It can be painful to watch the change in Alzheimer’s sufferers, so when Tokyo-based photographer Akiko DuPont‘s 94-year-old grandfather Jiji was diagnosed several years ago, she was naturally concerned.
“I think when you learn that you have Alzheimer’s, it is easy to start feeling scared, lonely, sad and lost,” DuPont shared. “I saw that in him. He tried to hide it, but I could see it. He was still Jiji, a loving man. But he gradually began to make a wall between himself and other people.”
Luckily, an unexpected bond has helped Jiji bring down that wall. Kinako was just a small kitten when DuPont brought him to their home, and although Jiji had always been an animal lover, he’d only own dogs. DuPont wasn’t sure how he’d take to their new housemate, so at first she kept Kinako tucked away in her room.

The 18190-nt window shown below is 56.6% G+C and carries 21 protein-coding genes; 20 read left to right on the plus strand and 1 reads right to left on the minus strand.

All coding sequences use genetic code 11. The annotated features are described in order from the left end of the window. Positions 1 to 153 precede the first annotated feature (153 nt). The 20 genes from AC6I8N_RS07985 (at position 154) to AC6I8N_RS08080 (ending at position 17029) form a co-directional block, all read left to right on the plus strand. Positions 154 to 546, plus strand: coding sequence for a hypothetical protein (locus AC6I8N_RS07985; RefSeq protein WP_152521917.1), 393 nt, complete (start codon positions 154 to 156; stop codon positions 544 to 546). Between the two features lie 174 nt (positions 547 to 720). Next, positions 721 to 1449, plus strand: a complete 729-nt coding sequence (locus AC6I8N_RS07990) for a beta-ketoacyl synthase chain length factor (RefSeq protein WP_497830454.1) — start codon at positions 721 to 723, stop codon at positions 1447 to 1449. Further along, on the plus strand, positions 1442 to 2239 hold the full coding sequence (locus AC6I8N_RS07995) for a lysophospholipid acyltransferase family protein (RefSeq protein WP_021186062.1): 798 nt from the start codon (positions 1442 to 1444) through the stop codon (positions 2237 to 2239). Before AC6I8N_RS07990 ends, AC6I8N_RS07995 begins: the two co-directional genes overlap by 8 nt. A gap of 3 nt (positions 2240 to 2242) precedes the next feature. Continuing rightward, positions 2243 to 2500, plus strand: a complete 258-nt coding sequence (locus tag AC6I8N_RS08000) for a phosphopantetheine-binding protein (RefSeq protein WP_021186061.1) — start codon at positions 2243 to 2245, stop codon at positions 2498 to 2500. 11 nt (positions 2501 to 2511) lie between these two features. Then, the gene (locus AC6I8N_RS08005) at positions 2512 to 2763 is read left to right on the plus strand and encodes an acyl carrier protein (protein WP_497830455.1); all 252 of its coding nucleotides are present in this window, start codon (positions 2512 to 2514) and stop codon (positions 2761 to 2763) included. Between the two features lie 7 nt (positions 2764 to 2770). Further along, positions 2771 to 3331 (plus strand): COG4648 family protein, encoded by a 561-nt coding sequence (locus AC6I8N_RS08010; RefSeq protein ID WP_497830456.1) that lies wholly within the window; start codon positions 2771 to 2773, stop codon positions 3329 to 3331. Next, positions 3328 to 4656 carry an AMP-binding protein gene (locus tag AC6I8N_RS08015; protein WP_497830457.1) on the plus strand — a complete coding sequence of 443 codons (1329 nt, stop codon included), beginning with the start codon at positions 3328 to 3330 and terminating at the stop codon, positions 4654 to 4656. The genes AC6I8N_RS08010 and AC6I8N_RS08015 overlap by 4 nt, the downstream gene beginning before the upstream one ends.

“I actually didn’t get any permission and first hid him in my room,” DuPont said. “Then grandpa wandered in and saw 4-month-old Kinako — and his eyes shined full of happiness. It was something I hadn’t seen in a while.” And there, a beautiful friendship was born.
Pets have been shown to help Alzheimer’s patients with anxiety and depression, and Jiji’s new friend is clearly helping him. Now, they’re always together, whether napping in the same position or Kinako assisting in Jiji’s favorite activity—clipping newspaper articles.
DuPont picked up her camera to document Jiji and Kinako’s life together, capturing the touching tale of their unbreakable bond. Whether checking in on each other to be sure they’re having a good day or playfully arguing over Kinako’s habit of sitting on Jiji’s newspapers, theirs is a relationship that’s enhanced both their lives.